How to Build a Database for a Catering Business

by Dave Stanley; Updated September 26, 2017
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You can't understate the significance of word of mouth in retail, especially in the catering business. That's why it remains important to establish a database of clients who you can rely on for steady business, and for future referrals as well. In many ways, getting started will prove the hardest part of the business, since at that point you can only ask customers to trust you without having established a record of your talents. However, if you know where to look and how to ask, you can have a viable database in a short amount of time.

Step 1

Print promotional and marketing materials. You don't have to go all out. A simple, descriptive menu -- printed professionally -- will suffice. Presenting something tangible for a customer take with him after you meet makes sense. Also, consider taking pictures of the food you make. Even if you haven't had your first customer yet, cook some food for your friends and family and snap a few photos to include on the printed menu.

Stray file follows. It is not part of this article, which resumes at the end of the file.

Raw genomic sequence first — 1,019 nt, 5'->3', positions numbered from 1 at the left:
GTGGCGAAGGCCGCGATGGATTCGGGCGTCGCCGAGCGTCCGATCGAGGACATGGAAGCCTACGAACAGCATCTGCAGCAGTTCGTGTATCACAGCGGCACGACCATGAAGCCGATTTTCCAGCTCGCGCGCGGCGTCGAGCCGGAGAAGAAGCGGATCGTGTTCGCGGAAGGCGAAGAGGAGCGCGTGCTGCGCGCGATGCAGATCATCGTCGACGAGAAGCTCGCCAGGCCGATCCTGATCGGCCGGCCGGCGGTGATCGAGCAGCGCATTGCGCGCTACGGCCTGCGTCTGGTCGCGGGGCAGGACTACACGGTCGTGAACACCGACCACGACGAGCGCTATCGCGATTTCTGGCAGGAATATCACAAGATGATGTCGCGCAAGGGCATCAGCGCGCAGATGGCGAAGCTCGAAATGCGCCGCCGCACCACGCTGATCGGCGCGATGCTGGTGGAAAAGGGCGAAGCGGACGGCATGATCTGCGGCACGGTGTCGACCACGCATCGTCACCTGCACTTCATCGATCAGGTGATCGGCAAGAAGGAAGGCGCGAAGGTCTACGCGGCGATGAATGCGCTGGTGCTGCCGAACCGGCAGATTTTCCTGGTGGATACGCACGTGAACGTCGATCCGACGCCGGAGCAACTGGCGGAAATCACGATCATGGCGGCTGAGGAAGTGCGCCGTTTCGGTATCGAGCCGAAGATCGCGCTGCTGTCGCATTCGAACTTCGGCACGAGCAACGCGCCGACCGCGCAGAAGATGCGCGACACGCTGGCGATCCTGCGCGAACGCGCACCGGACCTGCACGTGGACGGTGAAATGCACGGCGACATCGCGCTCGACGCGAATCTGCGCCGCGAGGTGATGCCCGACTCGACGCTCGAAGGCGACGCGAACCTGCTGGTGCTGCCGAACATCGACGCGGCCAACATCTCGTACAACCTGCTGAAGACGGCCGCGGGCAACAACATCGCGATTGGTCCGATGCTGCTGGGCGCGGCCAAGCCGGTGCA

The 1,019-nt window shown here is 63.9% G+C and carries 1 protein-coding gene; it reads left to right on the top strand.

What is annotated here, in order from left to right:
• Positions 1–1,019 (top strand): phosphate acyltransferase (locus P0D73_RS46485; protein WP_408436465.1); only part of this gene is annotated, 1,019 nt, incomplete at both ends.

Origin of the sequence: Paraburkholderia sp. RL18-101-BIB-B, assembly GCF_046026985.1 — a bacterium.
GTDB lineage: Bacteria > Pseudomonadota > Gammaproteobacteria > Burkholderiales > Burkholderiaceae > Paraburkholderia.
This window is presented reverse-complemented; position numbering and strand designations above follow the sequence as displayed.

Step 2

Offer a promotion or incentive to get the ball rolling. Don't sell items at a cost so low that you can't make a profit, but sacrifice a bit in order to attract new clients. For example, offer free appetizers for dinners over 200 people. Provide incentive for referrals, too. If someone who has used your services convinces a new customer to hire you, give them a percentage off their next order.

Step 3

Market to your target audience. Attempt to drum up business with clients most likely to opt for your fare. For instance, if you operate a deli-style catering business, canvass the office complexes in your area where corporate lunches occur regularly. Also, medical business parks, where many pharmaceutical reps work, offer a potential clientele for this type of cuisine as well.

About the Author

Dave Stanley has covered sports, music and hard news since 2000. He has been published on CBSSports.com and various other websites. Stanley is also a feature writer for "WhatsUp!" magazine in Bellingham, Wash. He studied journalism at the University of Memphis.

Photo Credits

  • Thomas Northcut/Digital Vision/Getty Images